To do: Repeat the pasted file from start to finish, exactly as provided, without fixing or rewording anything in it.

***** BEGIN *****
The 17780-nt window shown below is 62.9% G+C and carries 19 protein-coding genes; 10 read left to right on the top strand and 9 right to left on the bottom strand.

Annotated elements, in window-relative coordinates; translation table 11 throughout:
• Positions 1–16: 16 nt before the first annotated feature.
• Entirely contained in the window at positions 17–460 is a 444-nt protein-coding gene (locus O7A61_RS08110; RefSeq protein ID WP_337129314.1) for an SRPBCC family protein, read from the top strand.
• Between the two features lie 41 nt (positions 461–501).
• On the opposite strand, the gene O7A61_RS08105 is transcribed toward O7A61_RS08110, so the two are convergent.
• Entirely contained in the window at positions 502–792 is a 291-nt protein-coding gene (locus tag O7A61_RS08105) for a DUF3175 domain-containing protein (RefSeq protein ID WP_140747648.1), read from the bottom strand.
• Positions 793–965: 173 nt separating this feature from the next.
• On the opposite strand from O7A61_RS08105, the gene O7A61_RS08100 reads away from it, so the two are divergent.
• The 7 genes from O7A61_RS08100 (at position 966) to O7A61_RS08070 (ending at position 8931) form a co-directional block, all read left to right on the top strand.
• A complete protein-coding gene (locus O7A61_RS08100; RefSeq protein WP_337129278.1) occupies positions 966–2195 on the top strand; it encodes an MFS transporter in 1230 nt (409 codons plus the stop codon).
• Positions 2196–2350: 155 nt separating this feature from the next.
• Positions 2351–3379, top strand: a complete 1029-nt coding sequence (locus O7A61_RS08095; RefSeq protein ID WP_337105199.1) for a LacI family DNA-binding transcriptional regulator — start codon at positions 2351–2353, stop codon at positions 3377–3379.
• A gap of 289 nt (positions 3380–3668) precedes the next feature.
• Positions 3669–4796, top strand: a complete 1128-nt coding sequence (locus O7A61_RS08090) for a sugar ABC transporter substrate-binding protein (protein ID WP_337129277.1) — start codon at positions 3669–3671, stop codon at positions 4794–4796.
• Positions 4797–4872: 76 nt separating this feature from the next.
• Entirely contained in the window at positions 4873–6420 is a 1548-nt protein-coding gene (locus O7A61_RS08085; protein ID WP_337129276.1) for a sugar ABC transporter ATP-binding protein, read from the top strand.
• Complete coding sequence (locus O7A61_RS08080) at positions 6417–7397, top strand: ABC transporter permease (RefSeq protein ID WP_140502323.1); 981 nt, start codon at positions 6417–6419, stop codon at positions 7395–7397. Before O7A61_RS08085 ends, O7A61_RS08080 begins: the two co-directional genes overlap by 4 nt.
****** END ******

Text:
The 17780-nt window shown below is 62.9% G+C and carries 19 protein-coding genes; 10 read left to right on the top strand and 9 right to left on the bottom strand.

Annotated elements, in window-relative coordinates; translation table 11 throughout:
• Positions 1–16: 16 nt before the first annotated feature.
• Entirely contained in the window at positions 17–460 is a 444-nt protein-coding gene (locus O7A61_RS08110; RefSeq protein ID WP_337129314.1) for an SRPBCC family protein, read from the top strand.
• Between the two features lie 41 nt (positions 461–501).
• On the opposite strand, the gene O7A61_RS08105 is transcribed toward O7A61_RS08110, so the two are convergent.
• Entirely contained in the window at positions 502–792 is a 291-nt protein-coding gene (locus tag O7A61_RS08105) for a DUF3175 domain-containing protein (RefSeq protein ID WP_140747648.1), read from the bottom strand.
• Positions 793–965: 173 nt separating this feature from the next.
• On the opposite strand from O7A61_RS08105, the gene O7A61_RS08100 reads away from it, so the two are divergent.
• The 7 genes from O7A61_RS08100 (at position 966) to O7A61_RS08070 (ending at position 8931) form a co-directional block, all read left to right on the top strand.
• A complete protein-coding gene (locus O7A61_RS08100; RefSeq protein WP_337129278.1) occupies positions 966–2195 on the top strand; it encodes an MFS transporter in 1230 nt (409 codons plus the stop codon).
• Positions 2196–2350: 155 nt separating this feature from the next.
• Positions 2351–3379, top strand: a complete 1029-nt coding sequence (locus O7A61_RS08095; RefSeq protein ID WP_337105199.1) for a LacI family DNA-binding transcriptional regulator — start codon at positions 2351–2353, stop codon at positions 3377–3379.
• A gap of 289 nt (positions 3380–3668) precedes the next feature.
• Positions 3669–4796, top strand: a complete 1128-nt coding sequence (locus O7A61_RS08090) for a sugar ABC transporter substrate-binding protein (protein ID WP_337129277.1) — start codon at positions 3669–3671, stop codon at positions 4794–4796.
• Positions 4797–4872: 76 nt separating this feature from the next.
• Entirely contained in the window at positions 4873–6420 is a 1548-nt protein-coding gene (locus O7A61_RS08085; protein ID WP_337129276.1) for a sugar ABC transporter ATP-binding protein, read from the top strand.
• Complete coding sequence (locus O7A61_RS08080) at positions 6417–7397, top strand: ABC transporter permease (RefSeq protein ID WP_140502323.1); 981 nt, start codon at positions 6417–6419, stop codon at positions 7395–7397. Before O7A61_RS08085 ends, O7A61_RS08080 begins: the two co-directional genes overlap by 4 nt.